WASHINGTON — Republican Senate Majority Leader Mitch McConnell on Thursday warned against “unfounded criticism” aimed at Myanmar leader and Nobel Peace Prize winner Aung San Suu Kyi for not doing enough to halt systematic violence targeting her country’s Rohinyga Muslim minority. McConnell also said he had discussed the escalating crisis with Suu Kyi in a telephone call on Wednesday.
“Publicly condemning Aung San Suu Kyi — the best hope for democratic reform in Burma — is not constructive,” McConnell, arguably Congress’s leading voice on Myanmar, said in a speech on the Senate floor.
“Burma’s path to representative government is not certain, and it is not over, and attacking the single political leader who has worked to further democracy within Burma is likely to hinder that objective in the long run,” the senator said.
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Suu Kyi, long her country’s top advocate for democracy and human rights, has drawn fire for not speaking out forcefully during the unfolding crisis, which has seen some 400,000 Rohingya feel their homes and race into neighboring Bangladesh. The long-simmering humanitarian crisis in Myanmar, also known as Burma, escalated sharply with a military crackdown on Aug. 25 in the northern Rakhine State in response to attacks by Rohingya militants.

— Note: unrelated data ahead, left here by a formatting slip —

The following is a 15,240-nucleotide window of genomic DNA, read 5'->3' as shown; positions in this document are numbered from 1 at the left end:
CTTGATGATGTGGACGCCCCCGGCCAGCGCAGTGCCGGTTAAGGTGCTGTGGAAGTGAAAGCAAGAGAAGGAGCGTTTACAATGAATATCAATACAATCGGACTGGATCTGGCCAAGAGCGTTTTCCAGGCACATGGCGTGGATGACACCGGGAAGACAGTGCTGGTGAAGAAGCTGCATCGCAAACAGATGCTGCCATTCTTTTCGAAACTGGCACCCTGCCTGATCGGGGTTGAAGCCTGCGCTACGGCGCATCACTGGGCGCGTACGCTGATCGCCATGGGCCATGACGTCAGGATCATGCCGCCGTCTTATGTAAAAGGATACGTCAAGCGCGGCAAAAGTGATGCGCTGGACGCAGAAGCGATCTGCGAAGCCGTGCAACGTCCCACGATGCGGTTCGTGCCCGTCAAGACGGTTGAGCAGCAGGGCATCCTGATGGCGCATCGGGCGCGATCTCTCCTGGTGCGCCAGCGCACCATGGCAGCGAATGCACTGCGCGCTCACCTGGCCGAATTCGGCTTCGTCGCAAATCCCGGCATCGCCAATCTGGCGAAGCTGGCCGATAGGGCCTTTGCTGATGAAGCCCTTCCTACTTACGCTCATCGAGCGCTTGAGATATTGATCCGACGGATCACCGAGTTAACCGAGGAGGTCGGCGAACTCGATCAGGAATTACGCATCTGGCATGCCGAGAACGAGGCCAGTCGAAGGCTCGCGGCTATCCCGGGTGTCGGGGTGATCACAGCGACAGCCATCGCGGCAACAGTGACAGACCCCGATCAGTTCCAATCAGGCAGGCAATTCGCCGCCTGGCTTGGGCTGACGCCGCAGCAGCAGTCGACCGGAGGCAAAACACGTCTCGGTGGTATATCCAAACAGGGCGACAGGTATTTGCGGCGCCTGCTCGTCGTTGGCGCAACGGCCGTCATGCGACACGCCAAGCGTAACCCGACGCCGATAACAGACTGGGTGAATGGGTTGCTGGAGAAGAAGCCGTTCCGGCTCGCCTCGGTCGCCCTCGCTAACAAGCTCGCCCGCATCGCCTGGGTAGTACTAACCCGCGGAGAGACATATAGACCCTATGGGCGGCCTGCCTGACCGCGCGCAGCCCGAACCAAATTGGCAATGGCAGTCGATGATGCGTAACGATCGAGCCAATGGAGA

“Right now, the most important thing is for the violence in Rakhine State to stop and to try to ensure the rapid flow of humanitarian aid through both Burma and Bangladesh to the affected areas to help the Rohingya refugees and internally displaced persons,” McConnell said.
McConnell underlined that Suu Kyi, Myanmar’s first civilian leader after a half-century of military rule, has no control over the armed forces.
“Unfounded criticism of Suu Kyi exaggerates her ability to command the military — which the Burmese Constitution does not actually allow her to do — and the political evolution of representative government is not over,” the Kentucky senator said. “She must and is working to promote peace and reconciliation within her national context, but Burma’s path to a more democratic government is not yet complete, and will not miraculously occur overnight.”
During their telephone call, Suu Kyi “agreed with the need for immediate and improved access of humanitarian assistance to the region, particularly by the International Red Cross, and she conveyed that she is working toward that end,” McConnell said. “She reiterated her view of the universality of human dignity and of the pressing need to pursue peace and reconciliation among the communities in Rakhine State.”
Suu Kyi’s spokesman has said she will skip the annual U.N. General Assembly. The gathering, held in New York City next week, is expected to address the crisis. Instead, she will make a speech on peace and reconciliation in Myanmar, Agence France-Presse reported.
McConnell cautiously supported outreach to Myanmar under President Barack Obama, who eased economic sanctions on that country despite its regular repression of the Rohingya.
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